After the Russia-Ukraine war started in February, many people thought that Bangladesh’s exports to Russia would stop. The transcontinental country, Russia was hit with a lot of sanctions and embargoes that made it hard for it to import goods. But now that alternative shipping routes and payment systems have been set up, shipments to Russia are almost back to full speed.
In recent years, Bangladesh has become a good export market for Russia, but the war temporarily stopped shipments, especially clothing. However, Bangladesh exported $33.52 million worth of goods to Russia during the first two months of this fiscal year, followed by $638.30 million in fiscal 2021-22. Despite a slowed growth rate, trade is back on track.
In the pre-war period, local exporters would send goods from Chattogram port to Finland. The goods would then be shipped to Saint Petersburg, Russia, where importers would receive them. But, because of the war, routes have changed and many new routes have opened up likeTurkey, South Korea, Germany, China, Hong Kong, Singapore, and Poland. Moreover, some exporters even send goods directly to Russia without any problems. This way, exporters also not having any trouble because the payment is coming from the third country in USD or RMB.
Furthermore, only six Russian banks have been approved by the Society for Worldwide Interbank Financial Telecommunication(SWIFT) to pay exporters directly.
Shahidul Islam, managing director of a local company that exports sweaters and knitwear, said that he has been sending goods to Russia through other routes. “I’m getting money from a third country,” he said, adding that Russian buyers had paid him more than $0.7 million since the start of the war. Islam further went on to say that a Russian importer has agreed to pay him in Chinese currency.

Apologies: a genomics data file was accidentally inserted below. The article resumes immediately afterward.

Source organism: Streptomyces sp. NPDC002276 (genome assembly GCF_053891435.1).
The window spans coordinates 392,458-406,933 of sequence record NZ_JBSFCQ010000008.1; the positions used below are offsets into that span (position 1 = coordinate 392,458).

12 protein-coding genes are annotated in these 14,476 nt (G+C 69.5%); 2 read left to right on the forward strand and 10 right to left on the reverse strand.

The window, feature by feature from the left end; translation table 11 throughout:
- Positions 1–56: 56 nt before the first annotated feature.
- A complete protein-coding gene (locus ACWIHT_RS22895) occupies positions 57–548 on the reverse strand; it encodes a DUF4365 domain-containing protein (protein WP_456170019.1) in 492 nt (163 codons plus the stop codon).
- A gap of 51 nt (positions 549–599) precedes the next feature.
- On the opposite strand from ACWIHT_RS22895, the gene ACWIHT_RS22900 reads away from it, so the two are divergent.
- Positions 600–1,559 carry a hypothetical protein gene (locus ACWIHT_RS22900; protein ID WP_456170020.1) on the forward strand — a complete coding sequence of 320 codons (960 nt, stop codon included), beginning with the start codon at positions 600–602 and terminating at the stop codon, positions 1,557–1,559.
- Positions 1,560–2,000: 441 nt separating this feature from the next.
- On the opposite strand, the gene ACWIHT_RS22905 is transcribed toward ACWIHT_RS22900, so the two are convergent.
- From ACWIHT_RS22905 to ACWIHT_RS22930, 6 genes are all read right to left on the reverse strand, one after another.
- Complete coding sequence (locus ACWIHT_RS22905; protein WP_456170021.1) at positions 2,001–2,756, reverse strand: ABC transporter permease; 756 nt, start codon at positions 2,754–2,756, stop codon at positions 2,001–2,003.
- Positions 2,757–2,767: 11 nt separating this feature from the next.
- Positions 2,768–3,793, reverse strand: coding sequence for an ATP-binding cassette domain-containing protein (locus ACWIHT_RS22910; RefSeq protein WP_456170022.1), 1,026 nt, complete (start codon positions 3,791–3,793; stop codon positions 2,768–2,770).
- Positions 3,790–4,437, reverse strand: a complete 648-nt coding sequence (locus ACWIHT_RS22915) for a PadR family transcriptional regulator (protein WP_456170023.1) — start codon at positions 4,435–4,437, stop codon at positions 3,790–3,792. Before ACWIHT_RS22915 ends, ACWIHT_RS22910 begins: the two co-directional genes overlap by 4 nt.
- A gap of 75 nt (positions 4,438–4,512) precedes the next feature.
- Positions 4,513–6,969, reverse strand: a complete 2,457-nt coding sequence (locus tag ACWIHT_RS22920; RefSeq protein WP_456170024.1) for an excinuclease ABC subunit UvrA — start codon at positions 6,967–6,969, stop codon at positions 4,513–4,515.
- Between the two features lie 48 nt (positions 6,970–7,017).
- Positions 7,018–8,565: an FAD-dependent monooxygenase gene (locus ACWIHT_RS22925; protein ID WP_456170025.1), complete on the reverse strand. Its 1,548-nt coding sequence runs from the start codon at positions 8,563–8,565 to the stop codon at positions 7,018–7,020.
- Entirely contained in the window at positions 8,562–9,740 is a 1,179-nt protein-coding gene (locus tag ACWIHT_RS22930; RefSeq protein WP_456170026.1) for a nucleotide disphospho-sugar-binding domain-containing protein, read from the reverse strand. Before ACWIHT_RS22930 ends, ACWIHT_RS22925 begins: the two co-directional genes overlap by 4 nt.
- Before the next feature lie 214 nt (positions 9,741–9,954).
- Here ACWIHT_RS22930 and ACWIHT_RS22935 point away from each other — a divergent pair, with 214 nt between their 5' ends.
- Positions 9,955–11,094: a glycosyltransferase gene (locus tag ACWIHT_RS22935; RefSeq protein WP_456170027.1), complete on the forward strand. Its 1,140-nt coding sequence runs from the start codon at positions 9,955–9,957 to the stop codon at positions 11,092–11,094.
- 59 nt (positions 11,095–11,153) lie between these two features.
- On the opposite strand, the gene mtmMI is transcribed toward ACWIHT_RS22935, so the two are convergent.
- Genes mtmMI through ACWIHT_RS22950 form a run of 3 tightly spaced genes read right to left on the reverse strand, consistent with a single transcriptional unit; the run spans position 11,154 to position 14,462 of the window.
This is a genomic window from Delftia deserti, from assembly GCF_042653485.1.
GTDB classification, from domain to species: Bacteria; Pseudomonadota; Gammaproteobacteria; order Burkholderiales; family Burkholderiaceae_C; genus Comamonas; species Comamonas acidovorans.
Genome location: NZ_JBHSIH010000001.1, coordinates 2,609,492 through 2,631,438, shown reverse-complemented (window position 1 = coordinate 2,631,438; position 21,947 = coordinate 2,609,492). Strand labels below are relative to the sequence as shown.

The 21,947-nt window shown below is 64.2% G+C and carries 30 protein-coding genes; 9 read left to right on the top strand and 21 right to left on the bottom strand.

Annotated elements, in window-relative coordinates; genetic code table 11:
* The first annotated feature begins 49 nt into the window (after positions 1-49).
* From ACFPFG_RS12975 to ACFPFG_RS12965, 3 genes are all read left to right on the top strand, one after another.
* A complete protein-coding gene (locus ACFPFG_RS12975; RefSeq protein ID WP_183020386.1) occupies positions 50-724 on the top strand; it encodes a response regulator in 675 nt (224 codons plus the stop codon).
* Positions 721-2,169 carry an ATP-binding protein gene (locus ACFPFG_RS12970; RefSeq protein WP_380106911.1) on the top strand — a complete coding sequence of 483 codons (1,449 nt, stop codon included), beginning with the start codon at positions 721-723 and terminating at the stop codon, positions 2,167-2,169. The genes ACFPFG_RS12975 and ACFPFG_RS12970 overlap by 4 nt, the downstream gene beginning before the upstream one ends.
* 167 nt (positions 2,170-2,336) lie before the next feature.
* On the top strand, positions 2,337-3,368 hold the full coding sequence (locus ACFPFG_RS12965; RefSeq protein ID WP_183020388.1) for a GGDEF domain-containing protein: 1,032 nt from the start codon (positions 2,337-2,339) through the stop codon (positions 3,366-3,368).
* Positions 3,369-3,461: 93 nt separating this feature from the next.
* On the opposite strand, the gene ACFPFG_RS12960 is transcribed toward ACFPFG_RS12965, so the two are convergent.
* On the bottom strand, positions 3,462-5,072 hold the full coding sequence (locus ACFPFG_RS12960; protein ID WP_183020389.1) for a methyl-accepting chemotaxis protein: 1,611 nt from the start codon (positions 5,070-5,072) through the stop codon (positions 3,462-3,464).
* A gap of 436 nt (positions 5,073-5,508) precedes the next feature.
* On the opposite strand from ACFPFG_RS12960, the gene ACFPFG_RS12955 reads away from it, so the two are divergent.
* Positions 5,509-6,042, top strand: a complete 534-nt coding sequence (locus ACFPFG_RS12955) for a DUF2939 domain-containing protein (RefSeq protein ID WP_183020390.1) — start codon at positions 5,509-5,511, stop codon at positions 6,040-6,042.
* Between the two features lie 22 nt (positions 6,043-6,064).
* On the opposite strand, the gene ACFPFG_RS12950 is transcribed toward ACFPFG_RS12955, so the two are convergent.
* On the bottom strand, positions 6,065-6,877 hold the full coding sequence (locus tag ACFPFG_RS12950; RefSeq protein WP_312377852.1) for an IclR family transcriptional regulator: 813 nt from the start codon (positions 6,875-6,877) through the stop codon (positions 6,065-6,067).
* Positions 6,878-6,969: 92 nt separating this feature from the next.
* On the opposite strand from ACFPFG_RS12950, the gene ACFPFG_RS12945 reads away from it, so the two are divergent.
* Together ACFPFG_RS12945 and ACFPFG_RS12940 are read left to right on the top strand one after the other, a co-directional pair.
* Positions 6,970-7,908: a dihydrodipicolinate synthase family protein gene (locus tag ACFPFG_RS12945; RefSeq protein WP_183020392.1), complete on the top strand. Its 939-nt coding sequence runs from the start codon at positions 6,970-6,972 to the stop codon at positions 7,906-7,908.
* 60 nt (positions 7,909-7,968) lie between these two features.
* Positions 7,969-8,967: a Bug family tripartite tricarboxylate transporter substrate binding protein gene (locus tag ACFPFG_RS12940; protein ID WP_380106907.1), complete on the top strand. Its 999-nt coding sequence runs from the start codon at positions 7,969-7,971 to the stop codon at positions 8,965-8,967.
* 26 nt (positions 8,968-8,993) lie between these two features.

Mohammad Hatem, executive president of the Bangladesh Knitwear Manufacturers and Exporters Association, said that he is sending goods to Russia through different channels and that he is not facing any major problems because business is almost normal.
Like Hatem and Shahidul, many other exporters are also sending goods to Russia through different routes. Hatem also said that things are much better now because ships can bring goods into the country without any problems.
The secretary of the Bangladesh Inland Container Depots Association, Md. Ruhul Amin Sikder, said that during the first few days of the war, a lot of shipments were stuck at Chattogram port because shipping lines didn’t want to take goods to Russia.
But there aren’t any complaints like that right now because shipping lines have started taking different routes to get goods to Russia.
However, Rajiv Chowdhury, the managing director of Young 4 Ever Textile in Fatullah, said he will not send any goods to Russia until he sees how things go. Now that things are normal, Chowdhury hopes to send items to Russia again.